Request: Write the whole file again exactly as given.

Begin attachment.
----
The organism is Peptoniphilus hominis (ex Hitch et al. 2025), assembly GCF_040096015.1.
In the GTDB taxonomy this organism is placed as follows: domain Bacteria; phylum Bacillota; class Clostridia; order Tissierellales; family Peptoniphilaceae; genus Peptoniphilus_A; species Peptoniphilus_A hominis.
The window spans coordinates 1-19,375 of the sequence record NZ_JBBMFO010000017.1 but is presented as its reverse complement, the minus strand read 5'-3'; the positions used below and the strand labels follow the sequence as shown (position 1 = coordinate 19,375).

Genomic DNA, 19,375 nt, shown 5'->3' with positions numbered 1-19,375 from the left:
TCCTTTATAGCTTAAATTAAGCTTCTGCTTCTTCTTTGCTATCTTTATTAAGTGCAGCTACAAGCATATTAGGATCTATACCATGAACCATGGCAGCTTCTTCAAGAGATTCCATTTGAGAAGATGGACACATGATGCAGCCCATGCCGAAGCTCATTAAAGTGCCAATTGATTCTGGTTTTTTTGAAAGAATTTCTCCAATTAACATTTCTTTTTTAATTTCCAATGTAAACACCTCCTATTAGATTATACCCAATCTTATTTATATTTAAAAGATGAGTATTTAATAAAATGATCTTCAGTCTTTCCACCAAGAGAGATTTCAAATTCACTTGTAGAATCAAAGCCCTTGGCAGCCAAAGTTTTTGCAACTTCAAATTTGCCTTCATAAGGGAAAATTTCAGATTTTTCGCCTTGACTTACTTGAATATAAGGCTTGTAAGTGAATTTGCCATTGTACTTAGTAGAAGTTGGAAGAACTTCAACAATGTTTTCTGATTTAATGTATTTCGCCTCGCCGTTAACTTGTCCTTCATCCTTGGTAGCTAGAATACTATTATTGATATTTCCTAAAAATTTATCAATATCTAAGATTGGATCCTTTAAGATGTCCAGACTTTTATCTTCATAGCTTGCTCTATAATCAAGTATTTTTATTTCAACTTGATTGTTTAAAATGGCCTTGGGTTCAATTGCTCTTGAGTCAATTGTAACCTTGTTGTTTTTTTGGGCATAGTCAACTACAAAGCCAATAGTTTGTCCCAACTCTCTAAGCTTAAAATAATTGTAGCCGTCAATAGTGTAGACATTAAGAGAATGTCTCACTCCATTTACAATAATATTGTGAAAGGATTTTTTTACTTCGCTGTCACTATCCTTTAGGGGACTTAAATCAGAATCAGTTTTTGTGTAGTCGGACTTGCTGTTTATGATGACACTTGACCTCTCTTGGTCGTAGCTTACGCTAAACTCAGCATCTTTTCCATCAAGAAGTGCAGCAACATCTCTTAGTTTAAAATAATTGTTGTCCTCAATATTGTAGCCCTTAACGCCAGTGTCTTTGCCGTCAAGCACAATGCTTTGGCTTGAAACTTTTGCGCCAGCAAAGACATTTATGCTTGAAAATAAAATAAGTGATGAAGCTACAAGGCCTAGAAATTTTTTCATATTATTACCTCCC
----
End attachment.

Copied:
The organism is Peptoniphilus hominis (ex Hitch et al. 2025), assembly GCF_040096015.1.
In the GTDB taxonomy this organism is placed as follows: domain Bacteria; phylum Bacillota; class Clostridia; order Tissierellales; family Peptoniphilaceae; genus Peptoniphilus_A; species Peptoniphilus_A hominis.
The window spans coordinates 1-19,375 of the sequence record NZ_JBBMFO010000017.1 but is presented as its reverse complement, the minus strand read 5'-3'; the positions used below and the strand labels follow the sequence as shown (position 1 = coordinate 19,375).

Genomic DNA, 19,375 nt, shown 5'->3' with positions numbered 1-19,375 from the left:
TCCTTTATAGCTTAAATTAAGCTTCTGCTTCTTCTTTGCTATCTTTATTAAGTGCAGCTACAAGCATATTAGGATCTATACCATGAACCATGGCAGCTTCTTCAAGAGATTCCATTTGAGAAGATGGACACATGATGCAGCCCATGCCGAAGCTCATTAAAGTGCCAATTGATTCTGGTTTTTTTGAAAGAATTTCTCCAATTAACATTTCTTTTTTAATTTCCAATGTAAACACCTCCTATTAGATTATACCCAATCTTATTTATATTTAAAAGATGAGTATTTAATAAAATGATCTTCAGTCTTTCCACCAAGAGAGATTTCAAATTCACTTGTAGAATCAAAGCCCTTGGCAGCCAAAGTTTTTGCAACTTCAAATTTGCCTTCATAAGGGAAAATTTCAGATTTTTCGCCTTGACTTACTTGAATATAAGGCTTGTAAGTGAATTTGCCATTGTACTTAGTAGAAGTTGGAAGAACTTCAACAATGTTTTCTGATTTAATGTATTTCGCCTCGCCGTTAACTTGTCCTTCATCCTTGGTAGCTAGAATACTATTATTGATATTTCCTAAAAATTTATCAATATCTAAGATTGGATCCTTTAAGATGTCCAGACTTTTATCTTCATAGCTTGCTCTATAATCAAGTATTTTTATTTCAACTTGATTGTTTAAAATGGCCTTGGGTTCAATTGCTCTTGAGTCAATTGTAACCTTGTTGTTTTTTTGGGCATAGTCAACTACAAAGCCAATAGTTTGTCCCAACTCTCTAAGCTTAAAATAATTGTAGCCGTCAATAGTGTAGACATTAAGAGAATGTCTCACTCCATTTACAATAATATTGTGAAAGGATTTTTTTACTTCGCTGTCACTATCCTTTAGGGGACTTAAATCAGAATCAGTTTTTGTGTAGTCGGACTTGCTGTTTATGATGACACTTGACCTCTCTTGGTCGTAGCTTACGCTAAACTCAGCATCTTTTCCATCAAGAAGTGCAGCAACATCTCTTAGTTTAAAATAATTGTTGTCCTCAATATTGTAGCCCTTAACGCCAGTGTCTTTGCCGTCAAGCACAATGCTTTGGCTTGAAACTTTTGCGCCAGCAAAGACATTTATGCTTGAAAATAAAATAAGTGATGAAGCTACAAGGCCTAGAAATTTTTTCATATTATTACCTCCC